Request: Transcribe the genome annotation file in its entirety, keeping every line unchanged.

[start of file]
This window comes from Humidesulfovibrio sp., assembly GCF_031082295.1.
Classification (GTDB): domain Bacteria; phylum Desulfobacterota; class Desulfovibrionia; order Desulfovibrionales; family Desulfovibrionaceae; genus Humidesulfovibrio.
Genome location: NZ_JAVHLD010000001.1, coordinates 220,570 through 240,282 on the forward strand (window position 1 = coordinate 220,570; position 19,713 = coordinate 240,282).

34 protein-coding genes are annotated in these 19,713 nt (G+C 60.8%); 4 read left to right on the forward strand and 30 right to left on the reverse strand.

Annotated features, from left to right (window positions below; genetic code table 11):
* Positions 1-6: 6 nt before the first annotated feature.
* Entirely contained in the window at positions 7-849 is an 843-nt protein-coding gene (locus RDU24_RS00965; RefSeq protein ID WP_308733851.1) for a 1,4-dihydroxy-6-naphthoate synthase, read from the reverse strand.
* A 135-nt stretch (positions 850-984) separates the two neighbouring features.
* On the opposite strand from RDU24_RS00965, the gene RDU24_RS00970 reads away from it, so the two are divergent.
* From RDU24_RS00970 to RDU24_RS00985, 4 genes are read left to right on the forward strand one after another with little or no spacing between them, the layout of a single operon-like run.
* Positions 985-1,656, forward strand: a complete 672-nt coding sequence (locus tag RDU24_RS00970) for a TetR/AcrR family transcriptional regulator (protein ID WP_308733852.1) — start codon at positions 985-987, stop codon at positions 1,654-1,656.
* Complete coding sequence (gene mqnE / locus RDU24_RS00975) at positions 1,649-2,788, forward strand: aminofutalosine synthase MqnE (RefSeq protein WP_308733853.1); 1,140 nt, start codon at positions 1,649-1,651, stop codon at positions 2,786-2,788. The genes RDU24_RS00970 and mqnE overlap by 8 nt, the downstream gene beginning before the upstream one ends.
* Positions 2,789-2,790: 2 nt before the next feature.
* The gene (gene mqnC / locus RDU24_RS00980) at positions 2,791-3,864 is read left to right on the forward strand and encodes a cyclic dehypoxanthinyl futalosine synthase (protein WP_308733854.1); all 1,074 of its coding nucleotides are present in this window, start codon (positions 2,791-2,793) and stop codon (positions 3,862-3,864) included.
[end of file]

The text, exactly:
This window comes from Humidesulfovibrio sp., assembly GCF_031082295.1.
Classification (GTDB): domain Bacteria; phylum Desulfobacterota; class Desulfovibrionia; order Desulfovibrionales; family Desulfovibrionaceae; genus Humidesulfovibrio.
Genome location: NZ_JAVHLD010000001.1, coordinates 220,570 through 240,282 on the forward strand (window position 1 = coordinate 220,570; position 19,713 = coordinate 240,282).

34 protein-coding genes are annotated in these 19,713 nt (G+C 60.8%); 4 read left to right on the forward strand and 30 right to left on the reverse strand.

Annotated features, from left to right (window positions below; genetic code table 11):
* Positions 1-6: 6 nt before the first annotated feature.
* Entirely contained in the window at positions 7-849 is an 843-nt protein-coding gene (locus RDU24_RS00965; RefSeq protein ID WP_308733851.1) for a 1,4-dihydroxy-6-naphthoate synthase, read from the reverse strand.
* A 135-nt stretch (positions 850-984) separates the two neighbouring features.
* On the opposite strand from RDU24_RS00965, the gene RDU24_RS00970 reads away from it, so the two are divergent.
* From RDU24_RS00970 to RDU24_RS00985, 4 genes are read left to right on the forward strand one after another with little or no spacing between them, the layout of a single operon-like run.
* Positions 985-1,656, forward strand: a complete 672-nt coding sequence (locus tag RDU24_RS00970) for a TetR/AcrR family transcriptional regulator (protein ID WP_308733852.1) — start codon at positions 985-987, stop codon at positions 1,654-1,656.
* Complete coding sequence (gene mqnE / locus RDU24_RS00975) at positions 1,649-2,788, forward strand: aminofutalosine synthase MqnE (RefSeq protein WP_308733853.1); 1,140 nt, start codon at positions 1,649-1,651, stop codon at positions 2,786-2,788. The genes RDU24_RS00970 and mqnE overlap by 8 nt, the downstream gene beginning before the upstream one ends.
* Positions 2,789-2,790: 2 nt before the next feature.
* The gene (gene mqnC / locus RDU24_RS00980) at positions 2,791-3,864 is read left to right on the forward strand and encodes a cyclic dehypoxanthinyl futalosine synthase (protein WP_308733854.1); all 1,074 of its coding nucleotides are present in this window, start codon (positions 2,791-2,793) and stop codon (positions 3,862-3,864) included.